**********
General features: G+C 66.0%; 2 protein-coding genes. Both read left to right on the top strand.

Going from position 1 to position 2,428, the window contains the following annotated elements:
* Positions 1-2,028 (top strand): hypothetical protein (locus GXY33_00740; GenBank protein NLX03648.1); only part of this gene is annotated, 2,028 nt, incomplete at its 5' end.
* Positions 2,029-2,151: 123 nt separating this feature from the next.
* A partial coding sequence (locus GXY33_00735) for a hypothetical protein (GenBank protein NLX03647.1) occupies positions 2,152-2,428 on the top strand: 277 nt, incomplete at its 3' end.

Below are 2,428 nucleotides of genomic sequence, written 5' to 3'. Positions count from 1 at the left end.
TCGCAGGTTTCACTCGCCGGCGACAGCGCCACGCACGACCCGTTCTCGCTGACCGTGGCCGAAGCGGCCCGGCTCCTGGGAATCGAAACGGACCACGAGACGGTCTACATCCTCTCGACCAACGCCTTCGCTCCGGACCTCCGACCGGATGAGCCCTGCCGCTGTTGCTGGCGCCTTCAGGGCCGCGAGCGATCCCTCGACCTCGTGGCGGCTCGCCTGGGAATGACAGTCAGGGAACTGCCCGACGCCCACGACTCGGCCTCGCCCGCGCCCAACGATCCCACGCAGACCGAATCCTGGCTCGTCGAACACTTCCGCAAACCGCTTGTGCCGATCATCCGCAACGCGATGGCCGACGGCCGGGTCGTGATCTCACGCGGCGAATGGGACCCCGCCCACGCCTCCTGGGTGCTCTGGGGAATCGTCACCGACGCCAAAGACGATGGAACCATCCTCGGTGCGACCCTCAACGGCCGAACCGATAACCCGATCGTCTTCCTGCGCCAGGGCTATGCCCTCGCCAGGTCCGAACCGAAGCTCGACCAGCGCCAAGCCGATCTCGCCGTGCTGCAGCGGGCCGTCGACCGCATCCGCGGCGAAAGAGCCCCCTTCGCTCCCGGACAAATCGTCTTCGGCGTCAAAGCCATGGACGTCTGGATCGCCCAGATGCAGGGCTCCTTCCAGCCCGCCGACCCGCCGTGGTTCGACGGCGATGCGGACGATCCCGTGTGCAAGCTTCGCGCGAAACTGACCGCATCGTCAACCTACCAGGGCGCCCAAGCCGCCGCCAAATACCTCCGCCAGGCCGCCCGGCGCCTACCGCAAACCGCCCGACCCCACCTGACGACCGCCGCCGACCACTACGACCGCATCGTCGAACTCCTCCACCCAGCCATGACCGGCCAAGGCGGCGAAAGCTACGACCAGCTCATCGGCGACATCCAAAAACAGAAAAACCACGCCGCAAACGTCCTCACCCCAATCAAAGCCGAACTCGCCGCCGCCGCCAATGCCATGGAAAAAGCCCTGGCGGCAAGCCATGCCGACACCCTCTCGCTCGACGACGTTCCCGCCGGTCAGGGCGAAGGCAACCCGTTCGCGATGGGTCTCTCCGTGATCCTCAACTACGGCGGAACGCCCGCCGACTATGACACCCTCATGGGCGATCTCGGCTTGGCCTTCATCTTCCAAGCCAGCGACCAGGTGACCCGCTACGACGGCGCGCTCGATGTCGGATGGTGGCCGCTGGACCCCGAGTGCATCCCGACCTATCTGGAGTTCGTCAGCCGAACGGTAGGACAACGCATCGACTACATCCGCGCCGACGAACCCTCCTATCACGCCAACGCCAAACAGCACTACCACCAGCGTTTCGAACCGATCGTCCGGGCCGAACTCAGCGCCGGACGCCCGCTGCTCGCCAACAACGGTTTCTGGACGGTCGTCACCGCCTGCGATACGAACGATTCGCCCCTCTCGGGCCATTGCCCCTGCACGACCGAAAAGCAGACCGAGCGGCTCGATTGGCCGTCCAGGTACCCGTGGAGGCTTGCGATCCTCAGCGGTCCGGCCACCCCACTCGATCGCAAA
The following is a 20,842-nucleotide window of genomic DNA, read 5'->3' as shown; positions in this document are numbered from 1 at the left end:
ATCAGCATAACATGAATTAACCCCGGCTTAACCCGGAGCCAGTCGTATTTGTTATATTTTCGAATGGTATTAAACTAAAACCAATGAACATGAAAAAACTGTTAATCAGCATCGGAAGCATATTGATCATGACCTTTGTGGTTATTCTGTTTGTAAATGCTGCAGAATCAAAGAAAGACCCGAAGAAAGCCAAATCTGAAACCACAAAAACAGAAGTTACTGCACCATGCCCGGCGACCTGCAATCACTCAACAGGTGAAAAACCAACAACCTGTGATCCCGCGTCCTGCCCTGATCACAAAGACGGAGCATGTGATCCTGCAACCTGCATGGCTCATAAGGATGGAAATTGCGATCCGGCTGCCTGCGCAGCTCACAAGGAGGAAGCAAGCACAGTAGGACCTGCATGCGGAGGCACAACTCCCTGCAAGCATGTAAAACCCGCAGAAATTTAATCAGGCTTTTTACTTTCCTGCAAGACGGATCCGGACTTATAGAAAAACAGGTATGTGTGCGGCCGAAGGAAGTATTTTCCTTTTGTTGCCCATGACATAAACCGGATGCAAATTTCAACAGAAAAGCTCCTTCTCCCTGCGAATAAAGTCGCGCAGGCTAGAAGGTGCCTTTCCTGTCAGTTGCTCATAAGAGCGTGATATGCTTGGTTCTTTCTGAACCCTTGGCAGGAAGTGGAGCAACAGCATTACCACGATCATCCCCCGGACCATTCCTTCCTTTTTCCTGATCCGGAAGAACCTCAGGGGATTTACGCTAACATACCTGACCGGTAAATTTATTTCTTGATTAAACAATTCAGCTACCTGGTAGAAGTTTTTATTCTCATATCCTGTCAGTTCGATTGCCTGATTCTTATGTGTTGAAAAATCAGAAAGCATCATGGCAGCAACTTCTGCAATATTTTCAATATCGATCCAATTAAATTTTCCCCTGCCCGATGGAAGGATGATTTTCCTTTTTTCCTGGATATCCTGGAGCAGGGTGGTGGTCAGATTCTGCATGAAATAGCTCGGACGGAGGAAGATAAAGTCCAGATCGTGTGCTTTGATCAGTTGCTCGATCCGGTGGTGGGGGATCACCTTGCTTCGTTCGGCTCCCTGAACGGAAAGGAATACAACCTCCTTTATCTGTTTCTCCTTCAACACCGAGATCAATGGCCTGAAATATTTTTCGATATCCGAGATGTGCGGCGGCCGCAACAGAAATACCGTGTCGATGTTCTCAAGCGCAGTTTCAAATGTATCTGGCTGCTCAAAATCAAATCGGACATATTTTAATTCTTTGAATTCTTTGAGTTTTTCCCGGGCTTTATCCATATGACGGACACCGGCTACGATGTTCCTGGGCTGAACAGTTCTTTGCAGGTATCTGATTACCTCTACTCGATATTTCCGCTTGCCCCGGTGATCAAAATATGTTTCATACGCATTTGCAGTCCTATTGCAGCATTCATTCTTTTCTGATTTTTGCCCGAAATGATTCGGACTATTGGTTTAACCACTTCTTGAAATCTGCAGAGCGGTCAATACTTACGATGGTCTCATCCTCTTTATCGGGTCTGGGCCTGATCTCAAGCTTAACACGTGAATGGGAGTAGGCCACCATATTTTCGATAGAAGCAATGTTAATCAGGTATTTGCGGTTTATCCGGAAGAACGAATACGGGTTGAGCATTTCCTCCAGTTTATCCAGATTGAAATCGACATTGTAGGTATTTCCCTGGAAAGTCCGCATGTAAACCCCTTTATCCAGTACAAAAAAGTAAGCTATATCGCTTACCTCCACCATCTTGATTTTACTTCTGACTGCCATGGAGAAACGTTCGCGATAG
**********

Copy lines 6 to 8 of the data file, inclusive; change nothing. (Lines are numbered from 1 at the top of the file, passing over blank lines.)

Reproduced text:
Below are 2,428 nucleotides of genomic sequence, written 5' to 3'. Positions count from 1 at the left end.
TCGCAGGTTTCACTCGCCGGCGACAGCGCCACGCACGACCCGTTCTCGCTGACCGTGGCCGAAGCGGCCCGGCTCCTGGGAATCGAAACGGACCACGAGACGGTCTACATCCTCTCGACCAACGCCTTCGCTCCGGACCTCCGACCGGATGAGCCCTGCCGCTGTTGCTGGCGCCTTCAGGGCCGCGAGCGATCCCTCGACCTCGTGGCGGCTCGCCTGGGAATGACAGTCAGGGAACTGCCCGACGCCCACGACTCGGCCTCGCCCGCGCCCAACGATCCCACGCAGACCGAATCCTGGCTCGTCGAACACTTCCGCAAACCGCTTGTGCCGATCATCCGCAACGCGATGGCCGACGGCCGGGTCGTGATCTCACGCGGCGAATGGGACCCCGCCCACGCCTCCTGGGTGCTCTGGGGAATCGTCACCGACGCCAAAGACGATGGAACCATCCTCGGTGCGACCCTCAACGGCCGAACCGATAACCCGATCGTCTTCCTGCGCCAGGGCTATGCCCTCGCCAGGTCCGAACCGAAGCTCGACCAGCGCCAAGCCGATCTCGCCGTGCTGCAGCGGGCCGTCGACCGCATCCGCGGCGAAAGAGCCCCCTTCGCTCCCGGACAAATCGTCTTCGGCGTCAAAGCCATGGACGTCTGGATCGCCCAGATGCAGGGCTCCTTCCAGCCCGCCGACCCGCCGTGGTTCGACGGCGATGCGGACGATCCCGTGTGCAAGCTTCGCGCGAAACTGACCGCATCGTCAACCTACCAGGGCGCCCAAGCCGCCGCCAAATACCTCCGCCAGGCCGCCCGGCGCCTACCGCAAACCGCCCGACCCCACCTGACGACCGCCGCCGACCACTACGACCGCATCGTCGAACTCCTCCACCCAGCCATGACCGGCCAAGGCGGCGAAAGCTACGACCAGCTCATCGGCGACATCCAAAAACAGAAAAACCACGCCGCAAACGTCCTCACCCCAATCAAAGCCGAACTCGCCGCCGCCGCCAATGCCATGGAAAAAGCCCTGGCGGCAAGCCATGCCGACACCCTCTCGCTCGACGACGTTCCCGCCGGTCAGGGCGAAGGCAACCCGTTCGCGATGGGTCTCTCCGTGATCCTCAACTACGGCGGAACGCCCGCCGACTATGACACCCTCATGGGCGATCTCGGCTTGGCCTTCATCTTCCAAGCCAGCGACCAGGTGACCCGCTACGACGGCGCGCTCGATGTCGGATGGTGGCCGCTGGACCCCGAGTGCATCCCGACCTATCTGGAGTTCGTCAGCCGAACGGTAGGACAACGCATCGACTACATCCGCGCCGACGAACCCTCCTATCACGCCAACGCCAAACAGCACTACCACCAGCGTTTCGAACCGATCGTCCGGGCCGAACTCAGCGCCGGACGCCCGCTGCTCGCCAACAACGGTTTCTGGACGGTCGTCACCGCCTGCGATACGAACGATTCGCCCCTCTCGGGCCATTGCCCCTGCACGACCGAAAAGCAGACCGAGCGGCTCGATTGGCCGTCCAGGTACCCGTGGAGGCTTGCGATCCTCAGCGGTCCGGCCACCCCACTCGATCGCAAA
The following is a 20,842-nucleotide window of genomic DNA, read 5'->3' as shown; positions in this document are numbered from 1 at the left end: